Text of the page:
Thanks for such an honest post. I too have been in your situation and know how awful it is. I felt useless for a while as I just couldn’t see how I could become the person everyone wanted me to be. I have come to realise that it’s better to be yourself and find the job to suit you and not the other way around!
    I wish you the best of luck with everything my love. ☺💕 xoxo
    Sarah aka SunshineSarahxo

  • This hits home so hard because this has been my life on and off for 5 years. A lot of my issues with employment have been due to my mental health issues, but because they is still so stigmatised, I find it hard to tell people that and end up lying when they ask what I’m up to/doing for work. It’s just easier that way.

    It’s so lonely and isolating and knocks your confidence down to zero. But I know what you’re going through and I’m only a message away xx

    • I’ve definitely lied to people recently because i don’t want to say i’m unemployed. I don’t feel confident enough to say that i’m a “blogger” (even though my money mainly comes from there at the moment) so i just say i’m freelance. I don’t want people to think i’m lazy, i’m trying really hard to find a job i know i’ll enjoy but it’s just so difficult!

  • Hey, I was in a pretty similar situation to you but was the only person made redundant where I worked at a small company. To be honest, it has affected my confidence massively and I really struggle to feel like I’m good at my job even three years later when I’m back in employment. Some good has come of it though, After freelancing for a bit after being made redundant I got what I thought would be my dream job. After working there for two months I realised I hated it and it was making me so miserable I had the confidence to quit in my probation period without a job to go to. I don’t think I’d have had the confidence to do that, or know enough of what I wanted from a job. I now have a great job which is really flexible and with a healthy work life balance and great colleagues. I realise not everyone’s story is positive but wanted to share as it’s actually quite hard to find stories of young people being made redundant or fired. Thank you for writing this post as it would have helped me when I had first been made redundant and I was struggling and trying to find stories of people in the same situation, not just people saying ‘it will be fine’. I really hope you find your next role and you’re happy in it. One thing that did help me is I had a friend who was unemployed at the time and we met up at coffee shops to write job applications together. Just having someone to bounce ideas off and proof applications was really helpful. Please keep sharing your experiences good and bad as there will be others out there in the same situation who it might help not feel so alone.

    • I think that’s definitely something i’ll take away from this – i won’t be afraid to say if i’m not enjoying it and will leave before they make me. I had never considered the possibility of me being fired from a job before it happened, so dealing with it was such a different experience and i’m hoping people will read my experience and recognise that you shouldn’t be ashamed of it, things like this are always going to happen and overall, it makes you a stronger person.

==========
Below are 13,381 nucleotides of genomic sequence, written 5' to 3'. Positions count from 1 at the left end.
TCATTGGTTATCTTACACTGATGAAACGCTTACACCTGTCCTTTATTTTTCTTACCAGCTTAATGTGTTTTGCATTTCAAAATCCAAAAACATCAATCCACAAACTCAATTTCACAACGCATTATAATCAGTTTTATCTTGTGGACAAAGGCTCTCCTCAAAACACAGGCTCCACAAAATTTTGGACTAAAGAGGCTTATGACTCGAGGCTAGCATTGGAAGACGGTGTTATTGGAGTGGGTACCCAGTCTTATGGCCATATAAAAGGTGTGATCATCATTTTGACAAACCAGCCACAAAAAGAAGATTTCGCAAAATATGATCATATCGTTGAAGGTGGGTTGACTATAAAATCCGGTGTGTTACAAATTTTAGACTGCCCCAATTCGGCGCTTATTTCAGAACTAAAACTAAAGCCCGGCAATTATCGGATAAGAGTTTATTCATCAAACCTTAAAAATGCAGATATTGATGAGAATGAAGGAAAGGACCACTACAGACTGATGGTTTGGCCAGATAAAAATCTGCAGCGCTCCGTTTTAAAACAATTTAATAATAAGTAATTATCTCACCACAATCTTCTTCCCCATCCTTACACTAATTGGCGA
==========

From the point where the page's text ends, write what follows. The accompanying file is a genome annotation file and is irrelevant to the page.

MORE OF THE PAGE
• I remember on Instagram when you first shared you’d been fired, I sent you a message about how I was fired in 2014 and it led me to my dream job. Hilariously, in mid-july, the agency I worked at closed suddenly and I (alongside all my coworkers) was laid off. It was awful. Just the worst feeling in the world. It’s sort of a different aspect of unemployment, but once thing I’ve been struggling with in job searching is the gossip aspect. I get called to interviews JUST for them to ask about gossip about my former employers, who I still love & respect & am friends with.

    I definitely relate to the money aspect though. I’m older than you by quite a bit, and I have a son, we’re lucky to have my husband’s income, but he’s a teacher so it’s not exactly a ton of money! The money has been the most stressful part of the last 6 weeks for me. I’ve always been a saver, but even with savings, I find myself panicking every time we have to spend money.

    I don’t have any advice for you. It’s all just a crapshoot the advice. Unemployment sucks, but I promise it will turn around. I don’t know how or when, but I promise you, it really will. (I’m in the US, so I’m curious: do you have unemployment insurance there? Here in the US we can get weekly benefits based on how much we were earning prior to being laid off.)

    xo Michelle

    • Oh no! I’m so sorry to hear that 🙁 Being laid off from somewhere you actually enjoy is probably a million times worse. I can’t believe they ask you that! Even though i ended on bad terms with my employers, i wouldn’t talk shit about them in an interview because it reflects badly on me. Totally inappropriate.

      I wasn’t a saver before but i definitely am now. It sucks that it’s taken something like this to make me better with money, but i definitely never want to be in this situation again so will think more carefully about my money and how i spend it. We do have benefits but i haven’t looked into it properly yet, i should’ve done sooner. If i’m still unemployed in the new year, i’ll definitely apply for some but i’ve been very lucky to have my parents help and some money from instagram coming in.